This is one of the African spin-offs of the 26th United Nations Climate Change Conference held from 31 October to 12 November 2021 in Glasgow, Scotland. The member countries of the Central African Forest Commission (COMIFAC) signed the Glasgow Declaration on Forests and Land Use. The signatories of this declaration commit themselves to fight against climate change, to stop the destruction of biodiversity and hunger, and to protect the rights of indigenous populations.
The conservation and sustainable management of forest ecosystems has a regional dimension in Central Africa. Almost all the countries of the sub-region, gathered in the Central African Forest Commission (COMIFAC), have signed the Glasgow Declaration on Forests and Land Use. This was on November 2, 2021 in Glasgow, Scotland, during the 26th United Nations Climate Conference (COP26). The declaration, signed by 90 other countries around the world, is accompanied by a long list of commitments from public and private sector actors to combat climate change, curb biodiversity destruction and hunger, and protect the rights of indigenous peoples.
The text also notes the empowerment of local communities, including indigenous peoples, negatively affected by logging and forest degradation. The declaration also aims to implement and redesign agricultural policies and programs to reduce hunger and protect the environment.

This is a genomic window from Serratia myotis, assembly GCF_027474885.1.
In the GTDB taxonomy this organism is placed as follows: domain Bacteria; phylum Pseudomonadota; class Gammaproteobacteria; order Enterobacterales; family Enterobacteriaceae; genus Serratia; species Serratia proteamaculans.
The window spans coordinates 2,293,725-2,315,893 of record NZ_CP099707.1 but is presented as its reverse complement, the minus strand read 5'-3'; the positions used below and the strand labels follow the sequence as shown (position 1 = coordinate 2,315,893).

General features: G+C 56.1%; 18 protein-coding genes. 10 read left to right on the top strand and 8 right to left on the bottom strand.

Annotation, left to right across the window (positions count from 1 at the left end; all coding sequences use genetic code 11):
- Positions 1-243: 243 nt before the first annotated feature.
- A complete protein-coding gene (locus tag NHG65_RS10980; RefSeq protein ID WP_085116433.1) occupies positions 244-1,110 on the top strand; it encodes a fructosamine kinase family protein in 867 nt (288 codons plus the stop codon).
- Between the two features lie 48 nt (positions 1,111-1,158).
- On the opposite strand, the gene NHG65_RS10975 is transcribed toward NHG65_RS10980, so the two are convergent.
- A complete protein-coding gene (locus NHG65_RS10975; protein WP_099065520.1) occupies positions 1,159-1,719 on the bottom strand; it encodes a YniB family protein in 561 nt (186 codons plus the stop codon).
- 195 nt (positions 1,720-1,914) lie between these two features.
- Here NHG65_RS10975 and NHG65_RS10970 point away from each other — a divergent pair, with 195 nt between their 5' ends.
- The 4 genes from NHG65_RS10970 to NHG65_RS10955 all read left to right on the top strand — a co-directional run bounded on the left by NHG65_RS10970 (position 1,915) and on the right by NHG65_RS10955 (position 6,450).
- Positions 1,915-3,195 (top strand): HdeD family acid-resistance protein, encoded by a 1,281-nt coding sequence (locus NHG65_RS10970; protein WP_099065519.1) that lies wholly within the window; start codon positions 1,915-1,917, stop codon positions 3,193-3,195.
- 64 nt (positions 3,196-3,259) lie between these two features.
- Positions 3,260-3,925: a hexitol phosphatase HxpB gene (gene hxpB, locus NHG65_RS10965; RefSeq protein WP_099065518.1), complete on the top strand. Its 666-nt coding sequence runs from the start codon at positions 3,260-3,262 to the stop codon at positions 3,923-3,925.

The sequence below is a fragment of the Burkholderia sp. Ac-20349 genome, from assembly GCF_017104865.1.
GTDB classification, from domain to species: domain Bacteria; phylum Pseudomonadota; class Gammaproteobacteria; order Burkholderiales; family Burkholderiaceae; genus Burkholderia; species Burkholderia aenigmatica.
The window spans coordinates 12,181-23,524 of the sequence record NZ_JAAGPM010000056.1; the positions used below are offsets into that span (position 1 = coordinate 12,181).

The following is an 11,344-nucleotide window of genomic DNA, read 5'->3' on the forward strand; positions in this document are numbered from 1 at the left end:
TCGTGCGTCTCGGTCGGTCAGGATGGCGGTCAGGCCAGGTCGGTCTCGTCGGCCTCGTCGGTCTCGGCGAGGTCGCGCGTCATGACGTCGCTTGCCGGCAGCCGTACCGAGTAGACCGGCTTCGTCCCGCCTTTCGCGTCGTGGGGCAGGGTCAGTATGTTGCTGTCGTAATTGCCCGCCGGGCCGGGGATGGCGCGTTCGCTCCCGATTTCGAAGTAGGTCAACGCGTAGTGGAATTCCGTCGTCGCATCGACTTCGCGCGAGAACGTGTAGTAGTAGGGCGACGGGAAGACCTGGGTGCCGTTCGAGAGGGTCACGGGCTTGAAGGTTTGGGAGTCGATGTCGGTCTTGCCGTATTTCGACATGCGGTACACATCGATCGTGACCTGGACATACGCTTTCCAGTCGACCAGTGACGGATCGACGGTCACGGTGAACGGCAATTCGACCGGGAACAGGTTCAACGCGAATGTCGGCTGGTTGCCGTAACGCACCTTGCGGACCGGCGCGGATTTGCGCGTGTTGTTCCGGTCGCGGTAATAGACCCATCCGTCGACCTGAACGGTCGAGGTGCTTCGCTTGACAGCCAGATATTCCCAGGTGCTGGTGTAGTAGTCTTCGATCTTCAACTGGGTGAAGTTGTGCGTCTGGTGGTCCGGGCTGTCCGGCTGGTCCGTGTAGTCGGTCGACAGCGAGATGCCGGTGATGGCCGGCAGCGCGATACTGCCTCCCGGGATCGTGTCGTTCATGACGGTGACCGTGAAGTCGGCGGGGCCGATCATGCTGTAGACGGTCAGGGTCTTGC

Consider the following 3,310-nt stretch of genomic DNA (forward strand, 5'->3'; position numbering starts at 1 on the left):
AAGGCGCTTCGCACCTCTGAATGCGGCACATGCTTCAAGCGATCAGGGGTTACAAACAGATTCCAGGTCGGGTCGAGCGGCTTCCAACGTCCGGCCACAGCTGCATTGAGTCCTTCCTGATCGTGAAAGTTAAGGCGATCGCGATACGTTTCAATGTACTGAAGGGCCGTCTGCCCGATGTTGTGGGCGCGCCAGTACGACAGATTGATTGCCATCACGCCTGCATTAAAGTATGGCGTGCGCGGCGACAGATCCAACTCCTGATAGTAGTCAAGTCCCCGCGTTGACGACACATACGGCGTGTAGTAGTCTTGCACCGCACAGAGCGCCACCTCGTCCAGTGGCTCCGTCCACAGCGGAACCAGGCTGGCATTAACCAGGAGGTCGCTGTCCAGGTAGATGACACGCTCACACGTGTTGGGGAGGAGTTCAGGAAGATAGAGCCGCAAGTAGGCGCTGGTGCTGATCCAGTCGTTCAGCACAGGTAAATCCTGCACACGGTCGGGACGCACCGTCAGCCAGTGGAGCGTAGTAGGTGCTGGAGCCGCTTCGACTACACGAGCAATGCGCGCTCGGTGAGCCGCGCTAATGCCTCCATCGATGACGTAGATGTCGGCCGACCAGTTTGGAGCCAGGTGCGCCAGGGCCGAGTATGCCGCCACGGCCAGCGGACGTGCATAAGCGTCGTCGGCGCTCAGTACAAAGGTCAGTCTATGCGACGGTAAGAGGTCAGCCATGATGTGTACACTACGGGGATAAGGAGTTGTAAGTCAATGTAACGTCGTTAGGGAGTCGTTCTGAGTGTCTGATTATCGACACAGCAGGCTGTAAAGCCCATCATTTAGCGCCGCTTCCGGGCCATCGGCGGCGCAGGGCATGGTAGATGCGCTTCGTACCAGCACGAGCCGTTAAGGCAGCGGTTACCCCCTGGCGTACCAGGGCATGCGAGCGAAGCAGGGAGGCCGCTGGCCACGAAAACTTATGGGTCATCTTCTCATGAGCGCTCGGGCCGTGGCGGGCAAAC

The role of financial institutions
Finance is also a key part of the pledge, with leaders promising to facilitate the alignment of financial flows with international goals to reverse loss and degradation, while ensuring policies to accelerate the transition to a greener economy.
According to the United Nations, the last decade has seen about 40 times more funds flowing to destructive land use practices than to forest protection, conservation and sustainable agriculture. That’s why the Glasgow Declaration on Forests and Land Use has also been signed by more than 30 financial institutions covering more than $8.7 trillion in global assets under management. The goal is to reverse this situation, moving away from portfolios that invest in agricultural commodity supply chains at high risk of deforestation and towards sustainable production.
For the British Prime Minister, this initiative also fits in with the new global forest finance pledge of more than $12 billion. “The largest collective commitments of public funds for climate action in history. Let’s stop this great global chainsaw massacre,” said Boris Johnson.